The following provides three examples of ordinance language best practices, including a brief introduction, an explanation as to why each of these is important to creating a successful EV ordinance, and an ordinance text example.[4]

Best practice example: Defining electric vehicle terms used in the ordinance

Definitions are a critical part of an EV ordinance (even though they may sometimes seem trivial or obvious). EV charging equipment is a new land use, for which both developers and city staff need clearly written definitions to ensure that those regulated by/using the ordinance understand what they are reading. Avoiding ambiguity cuts out unnecessary frustration that may lead someone who would otherwise be interested in implementing optional EV standards from doing so and help ensure that any actions taken are done properly. Some examples of definitions found in the summary include:

Battery electric vehicle—any vehicle that operates exclusively on electrical energy from an off-board source that is stored in the vehicle’s batteries, and produces zero tailpipe emissions or pollution when stationary or operating” (EV Infrastructure: Guide for Local Governments in Washington State).

Electric vehicle charging station—a public or private parking space that is served by battery charging station equipment for the purpose of transferring electric energy to a battery or other energy storage device in an electric vehicle” (Des Moines, IA, Ordinance).

Electric vehicle parking space—any marked parking space that identifies the use to be exclusively for the parking of an electric vehicle” (Auburn Hills, MI, Ordinance)

Best practice example: Permitted electric vehicle charging station land uses

This best practice recognizes where EV charging stations (or specific types of EV charging stations) are permitted land uses. Clearly identifying EV-charging as a permitted land use means that those wishing to install EV charging stations within the city are given peace of mind that they are doing so in accordance with the law.

Example language: “Levels 1, 2, and 3 electric vehicle charging stations are allowed in all zoning designations.” (Des Moines, IA, Ordinance)

Example language: “Level 3 electric vehicle charging stations are a permitted use in the Warehouse and Industrial (WI), Highway Service Commercial (C-HS),…, zoning districts” (Chelan, WA, Ordinance)

Best practice example: required EV parking capacity & minimum parking requirements

Commercial and workplace development are typically required to have a minimum number of parking spaces,[5] and the spaces frequently must meet minimum design standards that can include dimensional minimums, surface type, drive lane dimensions, landscaping, stormwater management, handicapped accessibility, and reasonable maintenance practices. EV charging infrastructure can similarly be treated as a necessary component of parking facilities.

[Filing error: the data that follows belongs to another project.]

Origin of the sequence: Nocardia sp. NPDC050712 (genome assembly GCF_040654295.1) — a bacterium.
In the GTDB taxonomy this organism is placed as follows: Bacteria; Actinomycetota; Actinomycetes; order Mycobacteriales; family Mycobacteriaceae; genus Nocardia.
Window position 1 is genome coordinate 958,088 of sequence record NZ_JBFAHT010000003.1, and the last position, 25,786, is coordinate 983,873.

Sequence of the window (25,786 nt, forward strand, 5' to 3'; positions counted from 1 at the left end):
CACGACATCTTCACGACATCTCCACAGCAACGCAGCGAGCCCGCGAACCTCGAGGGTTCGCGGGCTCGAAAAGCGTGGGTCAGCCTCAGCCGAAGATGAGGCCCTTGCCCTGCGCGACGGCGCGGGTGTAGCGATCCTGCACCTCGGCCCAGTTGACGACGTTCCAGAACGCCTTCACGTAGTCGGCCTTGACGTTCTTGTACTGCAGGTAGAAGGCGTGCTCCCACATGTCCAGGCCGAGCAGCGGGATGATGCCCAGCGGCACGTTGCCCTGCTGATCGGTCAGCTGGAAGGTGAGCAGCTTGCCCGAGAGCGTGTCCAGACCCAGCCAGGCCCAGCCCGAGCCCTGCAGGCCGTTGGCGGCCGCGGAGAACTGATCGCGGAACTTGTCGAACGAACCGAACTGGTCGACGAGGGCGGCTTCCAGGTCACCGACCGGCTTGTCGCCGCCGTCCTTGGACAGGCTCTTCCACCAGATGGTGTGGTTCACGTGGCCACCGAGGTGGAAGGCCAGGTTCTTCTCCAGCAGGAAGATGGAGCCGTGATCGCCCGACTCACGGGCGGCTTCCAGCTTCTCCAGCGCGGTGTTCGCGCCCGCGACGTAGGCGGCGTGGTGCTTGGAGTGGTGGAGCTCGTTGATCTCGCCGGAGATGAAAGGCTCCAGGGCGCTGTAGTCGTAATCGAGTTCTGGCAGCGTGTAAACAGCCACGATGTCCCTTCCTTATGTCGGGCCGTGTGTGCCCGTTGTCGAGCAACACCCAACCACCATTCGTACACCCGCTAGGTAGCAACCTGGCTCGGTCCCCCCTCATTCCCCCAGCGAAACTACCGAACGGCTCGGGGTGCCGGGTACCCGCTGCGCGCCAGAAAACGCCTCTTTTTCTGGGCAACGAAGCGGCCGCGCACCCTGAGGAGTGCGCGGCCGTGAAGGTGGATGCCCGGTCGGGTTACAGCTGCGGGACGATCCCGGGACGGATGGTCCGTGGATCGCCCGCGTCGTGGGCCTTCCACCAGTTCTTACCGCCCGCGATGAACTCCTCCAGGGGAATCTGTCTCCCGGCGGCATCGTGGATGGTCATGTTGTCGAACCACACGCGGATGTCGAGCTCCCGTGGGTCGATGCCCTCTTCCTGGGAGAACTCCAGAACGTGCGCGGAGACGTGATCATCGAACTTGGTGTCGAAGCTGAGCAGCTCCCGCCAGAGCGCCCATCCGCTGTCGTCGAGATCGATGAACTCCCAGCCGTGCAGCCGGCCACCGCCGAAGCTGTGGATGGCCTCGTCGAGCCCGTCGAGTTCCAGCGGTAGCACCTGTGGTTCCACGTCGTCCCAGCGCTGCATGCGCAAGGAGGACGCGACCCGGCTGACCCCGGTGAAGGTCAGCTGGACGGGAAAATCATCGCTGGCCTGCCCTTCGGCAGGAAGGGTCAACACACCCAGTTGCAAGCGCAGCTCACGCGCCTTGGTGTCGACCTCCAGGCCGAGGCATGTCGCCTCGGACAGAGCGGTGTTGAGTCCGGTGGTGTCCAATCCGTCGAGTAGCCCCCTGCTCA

This best practice category shows how cities are defining the needed number of EV parking stalls in parking standards and how EV parking stalls fulfill zoning minimum parking space requirements (established elsewhere in the ordinance). Mandating EV parking stalls in ordinance parking standards helps cities build up the infrastructure needed to support residents with EVs, reduces range anxiety, and accelerates market transformation efforts to meet climate and greenhouse gas reduction targets. Municipalities might require that for a certain amount of off-street parking spaces, a specific number or a percentage of stalls be equipped with EV charging stations.

Example language: “The minimum number of electric vehicle charging stations required is 1 electric vehicle charging station per 50 parking spaces.” (Montgomery County, MA, Ordinance)

Example language: “Multiple-family residential land uses shall have 10 percent of required parking as Level 1 stations for resident parking, and one Level 2 station for guest parking. At least one handicapped accessible parking space shall have access to an EVCS.” (St. Louis Park, MN, Ordinance)

Ordinance summary aims to help communities build beneficial transportation infrastructure

City land use and parking standards are evolving as the electric vehicle market expands and new ordinance examples are being created in cities across the country. GPI created this ordinance summary to assist communities that are evaluating how to integrate this new infrastructure into the built environment of their community and to consider local means of accelerating the decarbonization of our transportation system.

Download the full guide, “Summary of Best Practices in Electric Vehicle Ordinances, for ideas on how to create a successful EV ordinance.  

 

Download Guide

 

This guide was developed through GPI’s work with Drive Electric Minnesota. 

[1] The U.S. Census reports that 27 percent of households in the Minneapolis/Saint Paul metro area are renters.  Renters in multi-family building generally don’t have access to charging facilities.

[2] Non-home charging needs are estimated using NREL’s EVI-Pro Lite tool, https://afdc.energy.gov/evi-pro-lite. Results are highly dependent on assumptions of vehicle mix and availability of home charging, ranging from 5,000 to 19,000 non-home chargers needed for 10 percent EV market penetration.

[3] These categories are not necessarily in order of how they would be written in an ordinance and do not represent ordinance sections. Rather, they are categories that reflect the best practices for EV ordinances.

[4] The examples are specifically for zoning ordinances, and do include the building code tools that some communities have used to incorporate EV infrastructure in new development. Building codes are an extremely useful tool when available to local governments, but in a number of states the building code cannot be modified at the local level.

[5] Recognizing that some areas with access to transit or centralized parking facilities may not have parking minimums or may have parking maximums.